7 Signs of a Weak Leader

A youth pastor emailed me recently. He’s frustrated that his pastor continually caves into pressures of a few leaders in the church. They are not supportive of the youth ministry, even though it’s the fastest growing area of the church.

The complaint they have? The ministry is costing far more than it brings into the church. Young people are coming to the church in growing numbers, but without their parents. Young people don’t usually contribute to the church, so it’s causing an issue with some of the deacons. The pastor was involved and supportive in the expansion of youth ministries and the church is financially sound, but a few deacons consider it an “unprofitable” ministry.

The pastor’s solution? Cut back on the youth ministry expenditures to keep the deacons happy.

I’d love to tell you this is an isolated issue, but I’ve written about these type situations before. Obviously, I don’t have all the facts, but based on what I do know, it sounds like the pastor is a weak leader.

Have you ever known a weak leader? They’re usually easy to spot.

Here are 7 signs of a weak leader:

Runs from conflict

Hides all flaws

Never admits a mistake

Quick to pass blame

Pretends to be in control

Shies away from difficult decisions

Appeases critics and complainers

What would you suggest this youth leader do?

Have you ever worked for a weak leader? Do you have any to add?

Please note: I reserve the right to delete comments that are offensive or off-topic.

Leave a Reply

Your email address will not be published. Required fields are marked *

Add video comment

Have you Subscribed via RSS yet? Don't miss a post!

27 thoughts on “7 Signs of a Weak Leader

  1. He needs to put himself in a position to influence from the fringes. Meaning he needs to have breakfast, lunch, dinner, and coffee with adults, parents, and leaders of the church. Without much of an agenda he needs to be present with others of influence and gain their respect and trust also.

  2. What should he do? He needs to find a ministry with authentic leadership and get there….far away from this one. Wow.

  3. I would add one more thing, specifically for the youth minister. If he, himself, is not a weak leader, he has built a nice team of lay leaders and parent leaders within the youth group. As I see it, the youth pastor primary work is not with the students, but the adult volunteer leadership of the church, who can in turn minister to students. That's a discipleship chain.

    Those parents and lay leaders can pick up and swing the big stick for him, when it comes to budget and use-of-facilities negotiations.

    Youth ministers, and this one is no exception, really need to honor the vision of the church. Often youth ministry becomes a separate silo within the church, almost a kingdom unto itself. This always leads to some kind of distension. If there is a value or vision conflict between the youth minister and the church leadership, that needs to come out into the open and they need to find a way forward together.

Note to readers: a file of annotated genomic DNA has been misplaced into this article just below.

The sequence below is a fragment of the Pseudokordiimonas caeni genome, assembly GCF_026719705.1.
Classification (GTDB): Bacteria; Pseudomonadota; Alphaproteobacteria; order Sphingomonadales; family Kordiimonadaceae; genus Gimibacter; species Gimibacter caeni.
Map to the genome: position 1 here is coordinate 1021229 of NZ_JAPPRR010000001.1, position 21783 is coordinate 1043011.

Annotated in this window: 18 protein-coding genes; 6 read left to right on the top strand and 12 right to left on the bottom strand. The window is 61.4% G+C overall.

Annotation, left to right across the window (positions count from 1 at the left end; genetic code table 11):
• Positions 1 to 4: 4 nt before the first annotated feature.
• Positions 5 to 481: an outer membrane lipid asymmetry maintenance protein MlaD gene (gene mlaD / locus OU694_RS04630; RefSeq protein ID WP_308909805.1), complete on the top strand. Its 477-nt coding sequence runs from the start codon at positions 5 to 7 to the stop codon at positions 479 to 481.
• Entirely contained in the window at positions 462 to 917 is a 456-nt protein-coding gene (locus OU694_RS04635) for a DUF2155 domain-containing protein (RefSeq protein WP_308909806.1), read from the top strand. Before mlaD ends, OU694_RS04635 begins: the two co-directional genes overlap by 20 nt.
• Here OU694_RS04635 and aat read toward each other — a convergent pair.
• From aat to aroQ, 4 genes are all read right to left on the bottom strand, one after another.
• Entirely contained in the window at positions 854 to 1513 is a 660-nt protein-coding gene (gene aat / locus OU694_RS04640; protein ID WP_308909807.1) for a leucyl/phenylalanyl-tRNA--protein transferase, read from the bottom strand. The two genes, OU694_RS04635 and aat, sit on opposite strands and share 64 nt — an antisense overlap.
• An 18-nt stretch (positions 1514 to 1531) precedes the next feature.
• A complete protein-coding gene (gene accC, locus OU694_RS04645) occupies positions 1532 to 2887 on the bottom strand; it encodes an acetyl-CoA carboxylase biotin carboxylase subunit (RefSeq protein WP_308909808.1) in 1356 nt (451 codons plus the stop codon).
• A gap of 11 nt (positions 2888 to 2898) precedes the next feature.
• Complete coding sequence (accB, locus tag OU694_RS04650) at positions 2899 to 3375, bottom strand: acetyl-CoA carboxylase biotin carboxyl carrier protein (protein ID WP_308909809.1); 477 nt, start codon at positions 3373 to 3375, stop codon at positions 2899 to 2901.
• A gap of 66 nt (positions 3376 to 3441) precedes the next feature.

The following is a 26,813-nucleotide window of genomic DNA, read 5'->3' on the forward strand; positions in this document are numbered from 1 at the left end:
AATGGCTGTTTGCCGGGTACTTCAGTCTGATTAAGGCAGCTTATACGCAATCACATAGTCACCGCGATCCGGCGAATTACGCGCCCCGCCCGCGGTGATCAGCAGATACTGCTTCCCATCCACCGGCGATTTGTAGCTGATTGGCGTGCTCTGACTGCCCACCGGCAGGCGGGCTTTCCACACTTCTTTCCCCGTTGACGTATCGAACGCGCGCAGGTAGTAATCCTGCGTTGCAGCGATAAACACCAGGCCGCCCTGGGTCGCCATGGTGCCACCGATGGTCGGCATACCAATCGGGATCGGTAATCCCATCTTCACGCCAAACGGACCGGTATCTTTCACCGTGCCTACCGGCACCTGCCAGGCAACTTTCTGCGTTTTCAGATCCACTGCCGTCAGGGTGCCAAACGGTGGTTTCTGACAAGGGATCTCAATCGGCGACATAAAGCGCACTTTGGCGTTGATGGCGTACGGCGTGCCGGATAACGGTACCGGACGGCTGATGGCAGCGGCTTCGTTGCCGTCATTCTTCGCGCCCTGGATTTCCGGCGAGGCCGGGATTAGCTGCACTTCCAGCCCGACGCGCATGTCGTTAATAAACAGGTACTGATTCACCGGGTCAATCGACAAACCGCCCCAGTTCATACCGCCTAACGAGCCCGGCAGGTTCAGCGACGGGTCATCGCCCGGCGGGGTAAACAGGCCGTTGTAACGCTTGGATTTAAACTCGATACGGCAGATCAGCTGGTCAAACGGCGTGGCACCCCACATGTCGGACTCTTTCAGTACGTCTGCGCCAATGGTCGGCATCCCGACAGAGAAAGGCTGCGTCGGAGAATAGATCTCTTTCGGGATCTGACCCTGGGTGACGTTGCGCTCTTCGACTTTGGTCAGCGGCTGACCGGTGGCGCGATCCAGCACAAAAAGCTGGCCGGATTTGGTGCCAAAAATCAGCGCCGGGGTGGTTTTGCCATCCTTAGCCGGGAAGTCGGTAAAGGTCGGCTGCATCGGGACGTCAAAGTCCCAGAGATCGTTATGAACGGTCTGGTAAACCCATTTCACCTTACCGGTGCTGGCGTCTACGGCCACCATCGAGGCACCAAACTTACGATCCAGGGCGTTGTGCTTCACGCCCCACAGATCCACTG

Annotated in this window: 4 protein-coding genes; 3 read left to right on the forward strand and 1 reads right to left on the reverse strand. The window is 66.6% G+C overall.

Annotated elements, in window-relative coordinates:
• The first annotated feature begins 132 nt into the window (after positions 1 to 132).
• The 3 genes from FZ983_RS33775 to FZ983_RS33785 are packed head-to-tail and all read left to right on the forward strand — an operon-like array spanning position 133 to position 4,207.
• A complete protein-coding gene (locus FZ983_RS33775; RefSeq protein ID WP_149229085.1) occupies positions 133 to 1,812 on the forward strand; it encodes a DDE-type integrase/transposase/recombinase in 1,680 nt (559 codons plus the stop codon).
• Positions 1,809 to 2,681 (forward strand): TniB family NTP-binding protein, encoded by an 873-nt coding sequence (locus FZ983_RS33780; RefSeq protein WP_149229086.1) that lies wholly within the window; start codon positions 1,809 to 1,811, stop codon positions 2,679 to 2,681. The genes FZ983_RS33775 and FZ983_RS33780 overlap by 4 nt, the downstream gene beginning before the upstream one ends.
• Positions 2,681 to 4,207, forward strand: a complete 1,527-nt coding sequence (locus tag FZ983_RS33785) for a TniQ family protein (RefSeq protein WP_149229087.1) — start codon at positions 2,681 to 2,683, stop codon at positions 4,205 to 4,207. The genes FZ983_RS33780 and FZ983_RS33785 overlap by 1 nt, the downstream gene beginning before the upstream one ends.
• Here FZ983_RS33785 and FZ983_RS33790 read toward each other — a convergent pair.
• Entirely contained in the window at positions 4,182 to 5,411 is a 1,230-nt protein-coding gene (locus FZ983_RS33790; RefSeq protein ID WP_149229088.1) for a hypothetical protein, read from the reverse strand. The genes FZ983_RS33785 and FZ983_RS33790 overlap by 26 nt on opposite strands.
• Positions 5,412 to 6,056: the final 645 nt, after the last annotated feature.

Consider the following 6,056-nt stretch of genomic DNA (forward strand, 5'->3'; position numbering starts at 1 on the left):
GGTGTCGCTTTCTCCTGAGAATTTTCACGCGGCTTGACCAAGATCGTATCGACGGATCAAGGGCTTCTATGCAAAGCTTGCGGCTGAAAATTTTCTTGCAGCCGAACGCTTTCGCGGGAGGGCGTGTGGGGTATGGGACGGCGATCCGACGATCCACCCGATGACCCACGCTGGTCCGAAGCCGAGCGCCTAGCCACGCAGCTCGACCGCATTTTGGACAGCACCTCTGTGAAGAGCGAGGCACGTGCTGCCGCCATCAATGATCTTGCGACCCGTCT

4. Its tough being the young guy on the block and working under a weak leader – I do it every day. Here are traits I see

    – uses "divide and conquer" techniques among staff and board
    – controls & restricts information
    – controls relationships
    – micromanages projects and administrative tasks
    – can't say no to important stakeholders
    – exercises false humility
    – hides behind others when something unpleasant is communicated (the board wants, the deacons want, i've heard thus and such)

    This poor guy needs to spend significant time in prayer, because a weak leader isn't his only issue here – he also has deacons who clearly don't understand the purpose of ministry and have lost sight of the importance of Kingdom impact. He needs to go first to the pastor, and rather than pointing fingers at him for being weak, discuss how the ability to minister to young people has been impacted, and then help the pastor come up with a plan for restoring ministry. If the pastor won't listen or cooperate, he needs to meet with a deacon who will understand all points of the issue, and go to the pastor with the deacon. If there is still a problem, he needs to be able to discuss with the deacons as a body his concerns and demonstrate how young people are being lost because of their most recent decision.

  5. For one thing, get past the idea he can win, they have already decided for him! It is a battle, in church circles, they don't call them battles, they call them "differences in progression"! Still haven't seen the progress, but ….